Comments: (2)

Elastic Skunk
Multicultural Politics is a VERY worthwhile read. Modood challenges traditional conceptions of identity and racism by exploring the experience of South Asian Muslims in Britain. He seeks to achieve an understanding of society that is "anchored in the comprehension of agents themselves." The most persistent voice is his own, which infuses his arguments with the passion of a child whose "privileged middle-class life" in Pakistan was disrupted by his family's immigration to Britain in 1961.

After analyzing ethnic statistics in Britain, Modood argues that the divide is not a black-white divide but "a divide between white, Chinese, African Asian, and Indian men on the one hand, and Bangladeshi, Pakistani, and Caribbean men on the other." Referencing the 20% of whites under 35 who admitted to being prejudiced against Asians in the 1986 Survey Report, Modood argues that this prejudice is primarily against Muslims and that "cultural racism" exists in tandem with and often as a second step to "color racism." While a quarter of whites attend a place of worship at least once a month, two-thirds of Muslims attend at least once a week. These statistics form the basis of Modood's claim that the movement to eliminate color racism excluded Asians by lumping them into the "black" category with which they could not identify.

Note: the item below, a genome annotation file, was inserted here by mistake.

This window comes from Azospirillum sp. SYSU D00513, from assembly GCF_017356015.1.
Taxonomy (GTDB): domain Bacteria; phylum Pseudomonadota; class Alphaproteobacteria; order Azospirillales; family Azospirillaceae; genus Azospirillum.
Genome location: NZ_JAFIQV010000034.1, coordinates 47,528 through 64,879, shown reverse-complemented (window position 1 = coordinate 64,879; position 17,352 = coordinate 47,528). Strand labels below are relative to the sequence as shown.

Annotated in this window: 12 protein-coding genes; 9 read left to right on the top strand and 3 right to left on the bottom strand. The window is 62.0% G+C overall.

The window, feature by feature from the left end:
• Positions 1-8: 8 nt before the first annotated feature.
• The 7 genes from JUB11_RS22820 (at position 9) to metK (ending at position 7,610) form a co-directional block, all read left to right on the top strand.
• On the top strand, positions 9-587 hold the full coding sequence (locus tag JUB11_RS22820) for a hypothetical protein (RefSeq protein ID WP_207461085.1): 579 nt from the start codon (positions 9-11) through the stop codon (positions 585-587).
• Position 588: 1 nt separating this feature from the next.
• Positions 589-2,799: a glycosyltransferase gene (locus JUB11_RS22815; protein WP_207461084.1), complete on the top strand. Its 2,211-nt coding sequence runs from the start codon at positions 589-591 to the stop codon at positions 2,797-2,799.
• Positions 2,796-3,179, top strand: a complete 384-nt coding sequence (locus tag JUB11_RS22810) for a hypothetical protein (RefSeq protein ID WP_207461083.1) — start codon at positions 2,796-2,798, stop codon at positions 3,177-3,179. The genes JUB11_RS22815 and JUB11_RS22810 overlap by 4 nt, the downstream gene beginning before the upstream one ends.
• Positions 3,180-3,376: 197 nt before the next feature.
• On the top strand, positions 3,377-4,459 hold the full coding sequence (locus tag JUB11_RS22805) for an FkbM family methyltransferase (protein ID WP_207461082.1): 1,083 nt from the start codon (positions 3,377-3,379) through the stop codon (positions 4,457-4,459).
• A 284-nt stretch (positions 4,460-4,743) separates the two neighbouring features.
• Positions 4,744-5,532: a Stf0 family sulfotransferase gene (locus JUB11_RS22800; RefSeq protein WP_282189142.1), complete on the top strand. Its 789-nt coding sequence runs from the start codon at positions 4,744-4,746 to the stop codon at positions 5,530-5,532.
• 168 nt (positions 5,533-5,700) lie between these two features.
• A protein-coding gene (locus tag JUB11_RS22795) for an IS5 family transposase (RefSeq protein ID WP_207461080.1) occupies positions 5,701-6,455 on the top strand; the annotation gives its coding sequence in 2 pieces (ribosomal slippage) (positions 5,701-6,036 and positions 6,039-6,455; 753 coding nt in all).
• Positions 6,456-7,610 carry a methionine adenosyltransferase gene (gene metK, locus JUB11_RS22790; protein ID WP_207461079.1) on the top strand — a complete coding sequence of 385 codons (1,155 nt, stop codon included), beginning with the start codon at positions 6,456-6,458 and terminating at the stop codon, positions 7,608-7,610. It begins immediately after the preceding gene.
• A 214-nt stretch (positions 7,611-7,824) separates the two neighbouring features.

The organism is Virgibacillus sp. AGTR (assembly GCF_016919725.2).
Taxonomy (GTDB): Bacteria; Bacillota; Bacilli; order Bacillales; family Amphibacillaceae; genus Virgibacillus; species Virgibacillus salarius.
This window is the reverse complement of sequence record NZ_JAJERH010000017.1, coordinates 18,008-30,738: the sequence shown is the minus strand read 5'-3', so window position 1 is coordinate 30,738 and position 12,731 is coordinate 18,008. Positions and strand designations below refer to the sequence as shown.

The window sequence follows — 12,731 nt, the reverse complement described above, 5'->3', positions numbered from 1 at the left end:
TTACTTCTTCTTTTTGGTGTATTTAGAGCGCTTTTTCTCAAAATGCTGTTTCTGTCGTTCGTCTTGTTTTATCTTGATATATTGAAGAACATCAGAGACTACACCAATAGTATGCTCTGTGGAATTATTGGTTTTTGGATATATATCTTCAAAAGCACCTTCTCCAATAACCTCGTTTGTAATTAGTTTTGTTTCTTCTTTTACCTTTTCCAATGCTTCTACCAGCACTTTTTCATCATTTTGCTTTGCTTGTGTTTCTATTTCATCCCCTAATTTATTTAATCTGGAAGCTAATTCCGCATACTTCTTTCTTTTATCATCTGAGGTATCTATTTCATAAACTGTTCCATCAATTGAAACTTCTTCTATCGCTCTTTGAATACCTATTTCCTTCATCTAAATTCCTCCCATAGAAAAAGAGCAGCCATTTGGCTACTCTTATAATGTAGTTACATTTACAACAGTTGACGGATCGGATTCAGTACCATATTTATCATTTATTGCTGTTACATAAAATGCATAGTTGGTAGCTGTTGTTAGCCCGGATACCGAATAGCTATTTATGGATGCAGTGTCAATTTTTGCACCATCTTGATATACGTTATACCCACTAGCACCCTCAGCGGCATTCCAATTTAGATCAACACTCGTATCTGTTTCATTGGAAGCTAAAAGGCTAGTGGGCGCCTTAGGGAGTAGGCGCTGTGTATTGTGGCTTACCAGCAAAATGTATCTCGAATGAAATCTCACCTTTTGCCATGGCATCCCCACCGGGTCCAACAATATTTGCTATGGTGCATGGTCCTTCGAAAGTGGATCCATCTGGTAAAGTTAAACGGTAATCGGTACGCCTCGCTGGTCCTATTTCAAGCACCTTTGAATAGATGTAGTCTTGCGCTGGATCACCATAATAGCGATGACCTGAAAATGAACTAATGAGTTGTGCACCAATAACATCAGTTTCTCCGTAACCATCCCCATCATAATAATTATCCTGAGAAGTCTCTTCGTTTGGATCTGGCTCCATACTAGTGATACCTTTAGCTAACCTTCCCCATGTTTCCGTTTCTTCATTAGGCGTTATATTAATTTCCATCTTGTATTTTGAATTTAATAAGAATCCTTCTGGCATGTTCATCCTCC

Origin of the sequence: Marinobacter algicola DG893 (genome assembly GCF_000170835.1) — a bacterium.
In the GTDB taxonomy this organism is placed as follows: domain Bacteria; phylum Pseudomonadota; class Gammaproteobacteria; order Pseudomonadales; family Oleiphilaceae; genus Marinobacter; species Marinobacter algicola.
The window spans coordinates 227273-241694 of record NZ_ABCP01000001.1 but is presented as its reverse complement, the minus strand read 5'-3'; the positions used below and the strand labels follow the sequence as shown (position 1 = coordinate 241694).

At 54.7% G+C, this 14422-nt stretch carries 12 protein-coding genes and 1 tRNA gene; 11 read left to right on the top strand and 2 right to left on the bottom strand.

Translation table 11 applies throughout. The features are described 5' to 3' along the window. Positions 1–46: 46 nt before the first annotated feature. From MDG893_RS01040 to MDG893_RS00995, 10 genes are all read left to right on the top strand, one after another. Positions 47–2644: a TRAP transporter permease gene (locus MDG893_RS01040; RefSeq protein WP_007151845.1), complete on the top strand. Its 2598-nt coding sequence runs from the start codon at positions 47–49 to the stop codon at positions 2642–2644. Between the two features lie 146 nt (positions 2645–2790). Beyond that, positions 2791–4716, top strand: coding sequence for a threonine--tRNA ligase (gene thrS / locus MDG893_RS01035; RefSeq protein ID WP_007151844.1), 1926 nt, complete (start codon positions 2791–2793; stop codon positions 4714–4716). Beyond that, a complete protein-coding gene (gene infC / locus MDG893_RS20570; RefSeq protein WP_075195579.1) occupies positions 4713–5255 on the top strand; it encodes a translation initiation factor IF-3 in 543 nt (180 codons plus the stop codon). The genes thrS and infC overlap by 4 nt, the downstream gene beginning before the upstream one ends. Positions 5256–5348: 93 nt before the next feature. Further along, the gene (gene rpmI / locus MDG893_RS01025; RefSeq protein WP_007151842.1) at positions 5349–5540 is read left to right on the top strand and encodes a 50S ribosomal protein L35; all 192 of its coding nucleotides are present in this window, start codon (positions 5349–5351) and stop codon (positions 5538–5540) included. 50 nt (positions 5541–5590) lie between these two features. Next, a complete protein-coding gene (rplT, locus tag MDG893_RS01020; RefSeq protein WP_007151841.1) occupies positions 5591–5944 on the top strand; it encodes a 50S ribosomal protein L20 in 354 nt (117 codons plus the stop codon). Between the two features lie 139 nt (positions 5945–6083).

"In locating oneself within a hostile society," Modood writes, "one must begin with one's mode of being, not one's mode of oppression." Modood cites evidence of Britain's "hostile society" in the BNP, adverse immigration laws, and "Paki-bashing" in the police force when Muslims confront the highest level of attacks on person and property. He also alleges discrimination against Muslims in education and employment. Muslims are underrepresented in prestigious jobs, and a BBC Radio experiment discovered that identical CVs submitted to 50 firms yielded interviews for 23% of applicants with white names compared to 9% with Muslim names. Modood also points to indirect discrimination that favors locals, requires work on Friday's, or frowns upon Muslim dress. However, he rejects Rex's theory that ethnicity is artificially determined by group conflict and Smith's theory that it is formed by resistance to oppression. Ethnicity is not, as Miles contends, a "false doctrine" and it is not "voluntary," as Banton suggests. Modood asserts that real collectivities exist, and defines them through five dimensions, including "cultural distinctiveness" and "identity."